‘Mud Diver’ begins with the aptly titled ‘Chasing the Sun’, at first holding all the intentions of aiming for a big room anthem – introducing itself with familiar melodic pads and focused, drop friendly peaks. Anyone who knows N1L’s work though will understand that this settling for a straight forward approach is not his vibe… at drop point the anthemic nature absolutely plummets face first into the grit and accelerates away into layer upon layer of revving synth mayhem, transforming with grace into the complete polar opposite of its initial gambit.

Title track ‘Mud Diver’ takes us further down into the realms of machine trouble and its mechanised cyclical movements. Held together by the deepest of off beat kicks, we wade through this horrorscape of construction and collapse in search for light. This light comes in the form of ‘Jaget Och Maskerna’ where swathes of rapid-fire signals weave through the darkness and speed away towards the hopeful bloom, holding an escapist and otherworldly aura, a hallmark of much of N1L’s work.

Submerged for 9 minutes ‘Clockroach’ takes us deeper and deeper down into the basin, where dubwise flutters of percussion and sparks from the breaks of rolling dread bubble around the vessel. Recalling the deepest moments of Raime, the tensest moments of Kode 9, and the most desolate moments of Demdike Stare, ‘Clockroach’ best embodies N1L’s ability to respectfully reference a rich history of bass music, whilst injecting his own deeply experimental learnings and leanings at every turn.

“Listening to the music of N1L is at times like staring into a vast, bleak expanse where time moves at a different rate to the rest of the world…N1L’s music feels stretched and compressed in equal measure, combining a nostalgic traces of 90s techno, jungle and rave into something that sounds like it’s been torn from another era and warped in the process.” – Scott Wilson (FACT)
Dale Cornish - Clap
Dale Cornish
12" | 2017 | EU | Original (Where To Now?)
11,99 €*
Release:2017 / EU – Original
Genre:Electronic / Dance
Fresh from guesting on the debut Powell LP ‘Sport’ (XL Recordings), and having released on labels such as The Tapeworm, Entr’acte, and Halcyon Veil, Dale Cornish now presents ‘Clap’ - four rhythmic experiments that explore the mesmeric tones of the digital clap using the ever-popular TR909 clap pre-set. Sharing similarities in intention with N.M.O’s “as strict as possible” approach, pieces subtly evolve and mutate around the clap to generate motion, tension and action. ‘Oolovka’ takes an unashamedly joyous look at the clap, where melodic repetition whirls and whirls until it takes on a form of mesmerising minimalism – perhaps taking its cues from a modern take on Steve Reich’s ‘Music for 18 musicians’ as a backdrop for the clap to playfully roll over and mutate into a sound which is both refreshingly light hearted yet steeped in rhythmic experimentation. ‘Cxema’ takes us a into a tenser, more claustrophobic space where a heads down pulse keeps the body locked until the fog is occasionally broken and the tension momentarily cleared via delayed claps and familiar sonar tones. This vibe continues into ‘Isolate’ with Cornish upping the anxiety by using the clap as a foreboding menace. Coming across like an inspired soundtrack to a military performance piece the concern appears to revolve around strict precision and strict movement and how the clap can be used to enforce and heighten this functional display. ‘Before Encore’ winds things down by stripping things back to the bare minimum for movement – a single effected clap gradually layers and layers itself to create pleasingly odd high tension atmospherics solely through a meticulous process of delicate rhythm and repetition.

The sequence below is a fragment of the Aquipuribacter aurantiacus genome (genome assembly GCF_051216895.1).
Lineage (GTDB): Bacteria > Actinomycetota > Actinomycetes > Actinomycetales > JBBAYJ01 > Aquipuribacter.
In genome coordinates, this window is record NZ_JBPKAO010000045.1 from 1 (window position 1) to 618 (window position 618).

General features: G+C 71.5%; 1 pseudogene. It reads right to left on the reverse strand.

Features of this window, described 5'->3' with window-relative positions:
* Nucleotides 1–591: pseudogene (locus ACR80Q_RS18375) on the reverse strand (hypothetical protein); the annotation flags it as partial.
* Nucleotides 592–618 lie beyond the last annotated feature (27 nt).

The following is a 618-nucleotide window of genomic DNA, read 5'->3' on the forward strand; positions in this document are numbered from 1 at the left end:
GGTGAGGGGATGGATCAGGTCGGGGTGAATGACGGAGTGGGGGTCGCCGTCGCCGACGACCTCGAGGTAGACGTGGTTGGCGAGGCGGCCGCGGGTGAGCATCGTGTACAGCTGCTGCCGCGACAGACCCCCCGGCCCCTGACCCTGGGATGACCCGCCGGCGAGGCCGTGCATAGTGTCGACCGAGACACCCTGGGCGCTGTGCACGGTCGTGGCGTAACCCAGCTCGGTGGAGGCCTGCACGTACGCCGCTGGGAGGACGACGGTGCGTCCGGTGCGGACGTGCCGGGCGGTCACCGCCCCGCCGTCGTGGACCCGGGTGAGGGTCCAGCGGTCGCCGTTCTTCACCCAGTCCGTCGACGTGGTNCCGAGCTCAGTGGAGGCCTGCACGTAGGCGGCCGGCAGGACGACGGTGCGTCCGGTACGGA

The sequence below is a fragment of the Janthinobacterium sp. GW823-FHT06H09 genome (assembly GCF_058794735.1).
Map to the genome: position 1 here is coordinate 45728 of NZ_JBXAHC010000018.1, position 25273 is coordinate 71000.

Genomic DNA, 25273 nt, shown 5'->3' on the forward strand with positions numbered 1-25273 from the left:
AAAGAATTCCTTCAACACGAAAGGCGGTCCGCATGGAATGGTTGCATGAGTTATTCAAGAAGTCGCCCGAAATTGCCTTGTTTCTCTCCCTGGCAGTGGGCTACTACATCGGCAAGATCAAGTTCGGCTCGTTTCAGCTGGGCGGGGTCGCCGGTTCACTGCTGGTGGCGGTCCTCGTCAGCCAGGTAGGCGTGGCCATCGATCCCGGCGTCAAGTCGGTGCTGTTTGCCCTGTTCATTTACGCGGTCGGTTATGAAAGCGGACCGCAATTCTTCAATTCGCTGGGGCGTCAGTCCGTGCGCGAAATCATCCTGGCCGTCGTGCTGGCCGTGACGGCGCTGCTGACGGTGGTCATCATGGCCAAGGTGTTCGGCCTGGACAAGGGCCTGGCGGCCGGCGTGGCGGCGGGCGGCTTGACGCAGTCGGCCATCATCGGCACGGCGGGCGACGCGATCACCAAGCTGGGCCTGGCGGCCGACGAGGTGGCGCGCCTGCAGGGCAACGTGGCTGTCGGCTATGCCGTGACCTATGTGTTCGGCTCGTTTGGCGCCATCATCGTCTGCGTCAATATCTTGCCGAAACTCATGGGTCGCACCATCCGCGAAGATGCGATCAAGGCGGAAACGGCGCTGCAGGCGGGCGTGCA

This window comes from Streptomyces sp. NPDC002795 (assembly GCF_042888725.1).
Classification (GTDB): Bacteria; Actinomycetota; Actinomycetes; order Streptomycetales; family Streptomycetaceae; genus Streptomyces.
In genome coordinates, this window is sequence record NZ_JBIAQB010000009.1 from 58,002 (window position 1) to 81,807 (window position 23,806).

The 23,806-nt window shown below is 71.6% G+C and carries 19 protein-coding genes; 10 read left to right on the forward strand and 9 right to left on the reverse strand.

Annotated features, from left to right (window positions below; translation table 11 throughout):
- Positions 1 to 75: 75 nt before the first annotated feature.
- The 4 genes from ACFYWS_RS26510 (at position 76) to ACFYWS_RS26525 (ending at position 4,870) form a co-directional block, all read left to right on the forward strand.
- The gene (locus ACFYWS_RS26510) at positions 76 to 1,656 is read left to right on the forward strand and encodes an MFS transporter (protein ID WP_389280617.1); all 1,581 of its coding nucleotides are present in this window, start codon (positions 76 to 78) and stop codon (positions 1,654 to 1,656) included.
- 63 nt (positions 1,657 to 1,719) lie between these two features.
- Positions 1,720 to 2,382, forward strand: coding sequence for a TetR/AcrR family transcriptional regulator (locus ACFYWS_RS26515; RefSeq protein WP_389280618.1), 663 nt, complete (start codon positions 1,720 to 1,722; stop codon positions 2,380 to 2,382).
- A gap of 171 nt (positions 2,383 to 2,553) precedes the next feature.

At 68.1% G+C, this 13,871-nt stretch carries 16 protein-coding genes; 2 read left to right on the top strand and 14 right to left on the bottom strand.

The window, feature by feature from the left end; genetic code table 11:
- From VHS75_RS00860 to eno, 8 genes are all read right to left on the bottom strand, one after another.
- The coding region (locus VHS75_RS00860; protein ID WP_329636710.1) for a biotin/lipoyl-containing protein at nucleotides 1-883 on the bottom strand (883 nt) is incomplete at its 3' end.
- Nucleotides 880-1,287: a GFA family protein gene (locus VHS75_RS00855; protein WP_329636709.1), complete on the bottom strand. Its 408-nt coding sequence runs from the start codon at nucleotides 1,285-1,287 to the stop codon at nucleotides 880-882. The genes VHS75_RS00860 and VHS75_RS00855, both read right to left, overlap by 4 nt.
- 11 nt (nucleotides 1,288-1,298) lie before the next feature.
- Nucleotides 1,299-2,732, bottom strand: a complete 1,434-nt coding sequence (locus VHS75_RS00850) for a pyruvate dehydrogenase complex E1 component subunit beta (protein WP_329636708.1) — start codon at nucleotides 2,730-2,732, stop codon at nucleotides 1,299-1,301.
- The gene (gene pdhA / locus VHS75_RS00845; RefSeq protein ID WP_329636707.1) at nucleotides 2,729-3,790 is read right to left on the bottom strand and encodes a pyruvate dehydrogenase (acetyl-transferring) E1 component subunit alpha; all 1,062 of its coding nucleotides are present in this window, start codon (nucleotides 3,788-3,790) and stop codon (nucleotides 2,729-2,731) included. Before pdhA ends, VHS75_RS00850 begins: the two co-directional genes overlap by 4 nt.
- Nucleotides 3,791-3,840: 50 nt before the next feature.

CVN - Exposure
12" | 2016 | EU | Original (Where To Now?)
4,99 €* 12,99 € -61%
Release:2016 / EU – Original
Genre:Electronic / Dance
CVN is the work of Japanese electronic artist and core member of the now defunct Synth punk duo ‘Jesse Ruins’ -Nobuyuki Sakuma. A work that is distinctly Sci-Fi in it’s intention, ‘Exposure’ is comprised of six tracks that veer from battered & scorched weightless warfare workouts to bright & melodic mutant electro to desolate and longing fragments of cracked ambience. Nobuyuki’s interest appears to lay in the imagining and exploration of an otherworldly zone of warfare, destruction and ruin. However Nobuyuki is not simply interested in representing this melee of chaos, rather he is more concerned with an exploration of what is born out of, and remains intact after this futuristic & sci-fi representation of war. The after effects of this destruction manifest in truly touching and human snippets of hope – throughout the record the noise frequently drops away to expose haunting passages of skeletal, longing dub horns and blistering ambience. When CVN does veer towards the dancefloor the transitions between styles are vicious and warping, sweeping from deep Detroit vibes on ‘secondary infection’ to the bold and bright machine shuffle of ‘Golgi Complex’. ‘Exposure’ is a record of oscillating weights, seamlessly shifting from sparse pounding throbbing drums to completely featherweight tremors.